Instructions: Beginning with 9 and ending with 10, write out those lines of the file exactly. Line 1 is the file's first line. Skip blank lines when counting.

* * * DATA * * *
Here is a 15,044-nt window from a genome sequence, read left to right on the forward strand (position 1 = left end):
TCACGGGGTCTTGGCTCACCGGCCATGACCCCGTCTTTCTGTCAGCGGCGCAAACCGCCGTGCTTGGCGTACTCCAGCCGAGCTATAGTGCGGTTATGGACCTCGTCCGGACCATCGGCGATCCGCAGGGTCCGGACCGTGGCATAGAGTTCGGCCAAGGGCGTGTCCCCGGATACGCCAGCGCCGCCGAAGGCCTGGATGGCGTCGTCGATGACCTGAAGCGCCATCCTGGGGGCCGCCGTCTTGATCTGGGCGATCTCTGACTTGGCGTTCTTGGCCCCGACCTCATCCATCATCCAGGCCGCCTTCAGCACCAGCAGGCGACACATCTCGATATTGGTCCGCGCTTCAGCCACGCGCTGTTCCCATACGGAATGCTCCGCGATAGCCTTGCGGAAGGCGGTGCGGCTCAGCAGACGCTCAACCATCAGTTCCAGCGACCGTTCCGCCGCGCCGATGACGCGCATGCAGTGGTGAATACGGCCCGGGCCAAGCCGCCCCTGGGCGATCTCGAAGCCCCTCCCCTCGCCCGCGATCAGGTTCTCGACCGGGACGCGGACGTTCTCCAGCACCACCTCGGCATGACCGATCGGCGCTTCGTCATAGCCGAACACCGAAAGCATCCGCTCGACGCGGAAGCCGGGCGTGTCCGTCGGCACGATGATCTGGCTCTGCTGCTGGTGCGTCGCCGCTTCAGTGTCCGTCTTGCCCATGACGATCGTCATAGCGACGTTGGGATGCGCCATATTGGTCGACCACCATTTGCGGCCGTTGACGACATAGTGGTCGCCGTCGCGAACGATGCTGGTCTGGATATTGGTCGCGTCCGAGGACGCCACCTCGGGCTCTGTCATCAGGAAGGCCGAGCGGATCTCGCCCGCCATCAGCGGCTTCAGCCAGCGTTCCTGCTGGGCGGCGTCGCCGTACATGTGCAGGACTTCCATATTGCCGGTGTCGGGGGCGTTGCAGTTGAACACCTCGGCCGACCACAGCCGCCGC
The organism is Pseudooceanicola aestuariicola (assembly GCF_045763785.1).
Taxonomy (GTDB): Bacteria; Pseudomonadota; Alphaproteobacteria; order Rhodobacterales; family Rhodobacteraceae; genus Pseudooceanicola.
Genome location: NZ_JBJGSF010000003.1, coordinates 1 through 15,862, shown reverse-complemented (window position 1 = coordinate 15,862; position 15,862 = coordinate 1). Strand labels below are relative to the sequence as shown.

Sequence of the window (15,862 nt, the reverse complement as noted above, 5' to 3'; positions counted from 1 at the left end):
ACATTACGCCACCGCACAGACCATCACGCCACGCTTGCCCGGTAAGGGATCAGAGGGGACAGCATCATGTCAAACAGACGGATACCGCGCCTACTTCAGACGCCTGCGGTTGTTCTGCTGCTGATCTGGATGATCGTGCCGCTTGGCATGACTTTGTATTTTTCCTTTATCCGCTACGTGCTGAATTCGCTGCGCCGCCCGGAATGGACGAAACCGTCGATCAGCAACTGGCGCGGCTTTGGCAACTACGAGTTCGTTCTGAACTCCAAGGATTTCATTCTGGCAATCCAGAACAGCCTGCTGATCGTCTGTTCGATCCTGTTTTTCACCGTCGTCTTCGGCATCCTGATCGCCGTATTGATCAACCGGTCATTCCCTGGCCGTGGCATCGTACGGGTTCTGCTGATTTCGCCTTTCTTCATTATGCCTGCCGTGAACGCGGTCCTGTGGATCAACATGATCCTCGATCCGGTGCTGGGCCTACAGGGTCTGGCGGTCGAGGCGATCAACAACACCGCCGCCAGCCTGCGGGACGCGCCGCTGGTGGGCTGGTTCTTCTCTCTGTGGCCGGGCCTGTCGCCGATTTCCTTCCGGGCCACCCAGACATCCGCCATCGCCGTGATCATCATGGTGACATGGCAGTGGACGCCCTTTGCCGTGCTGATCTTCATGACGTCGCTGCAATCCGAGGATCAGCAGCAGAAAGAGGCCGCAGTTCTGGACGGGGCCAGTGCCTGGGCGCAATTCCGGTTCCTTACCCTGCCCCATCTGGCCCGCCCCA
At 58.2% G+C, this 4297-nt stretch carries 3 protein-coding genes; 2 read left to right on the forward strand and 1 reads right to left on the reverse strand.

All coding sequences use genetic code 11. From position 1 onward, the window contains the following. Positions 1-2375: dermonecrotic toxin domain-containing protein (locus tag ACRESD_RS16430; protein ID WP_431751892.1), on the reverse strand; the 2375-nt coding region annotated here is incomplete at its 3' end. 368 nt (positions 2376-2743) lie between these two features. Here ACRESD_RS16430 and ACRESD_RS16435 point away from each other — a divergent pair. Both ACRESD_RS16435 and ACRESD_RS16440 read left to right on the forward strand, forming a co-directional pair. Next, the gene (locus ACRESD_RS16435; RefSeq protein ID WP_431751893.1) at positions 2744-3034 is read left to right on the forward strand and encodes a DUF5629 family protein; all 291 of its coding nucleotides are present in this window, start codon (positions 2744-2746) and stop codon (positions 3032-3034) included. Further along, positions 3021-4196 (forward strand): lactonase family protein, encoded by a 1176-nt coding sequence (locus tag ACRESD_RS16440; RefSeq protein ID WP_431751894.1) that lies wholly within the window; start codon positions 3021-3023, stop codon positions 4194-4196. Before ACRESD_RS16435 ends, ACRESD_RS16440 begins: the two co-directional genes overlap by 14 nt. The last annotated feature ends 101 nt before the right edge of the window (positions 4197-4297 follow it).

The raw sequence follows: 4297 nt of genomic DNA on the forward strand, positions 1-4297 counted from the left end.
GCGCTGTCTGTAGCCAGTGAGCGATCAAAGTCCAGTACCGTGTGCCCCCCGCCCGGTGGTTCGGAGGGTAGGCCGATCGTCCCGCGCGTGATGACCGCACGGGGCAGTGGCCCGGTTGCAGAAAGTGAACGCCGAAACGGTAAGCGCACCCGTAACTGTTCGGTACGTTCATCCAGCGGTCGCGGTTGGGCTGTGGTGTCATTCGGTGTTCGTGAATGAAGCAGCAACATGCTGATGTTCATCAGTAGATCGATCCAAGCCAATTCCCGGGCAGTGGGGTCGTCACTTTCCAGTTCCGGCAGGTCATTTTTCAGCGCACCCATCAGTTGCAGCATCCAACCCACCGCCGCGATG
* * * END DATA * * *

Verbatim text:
All coding sequences use genetic code 11. From position 1 onward, the window contains the following. Positions 1-2375: dermonecrotic toxin domain-containing protein (locus tag ACRESD_RS16430; protein ID WP_431751892.1), on the reverse strand; the 2375-nt coding region annotated here is incomplete at its 3' end. 368 nt (positions 2376-2743) lie between these two features. Here ACRESD_RS16430 and ACRESD_RS16435 point away from each other — a divergent pair. Both ACRESD_RS16435 and ACRESD_RS16440 read left to right on the forward strand, forming a co-directional pair. Next, the gene (locus ACRESD_RS16435; RefSeq protein ID WP_431751893.1) at positions 2744-3034 is read left to right on the forward strand and encodes a DUF5629 family protein; all 291 of its coding nucleotides are present in this window, start codon (positions 2744-2746) and stop codon (positions 3032-3034) included. Further along, positions 3021-4196 (forward strand): lactonase family protein, encoded by a 1176-nt coding sequence (locus tag ACRESD_RS16440; RefSeq protein ID WP_431751894.1) that lies wholly within the window; start codon positions 3021-3023, stop codon positions 4194-4196. Before ACRESD_RS16435 ends, ACRESD_RS16440 begins: the two co-directional genes overlap by 14 nt. The last annotated feature ends 101 nt before the right edge of the window (positions 4197-4297 follow it).

The raw sequence follows: 4297 nt of genomic DNA on the forward strand, positions 1-4297 counted from the left end.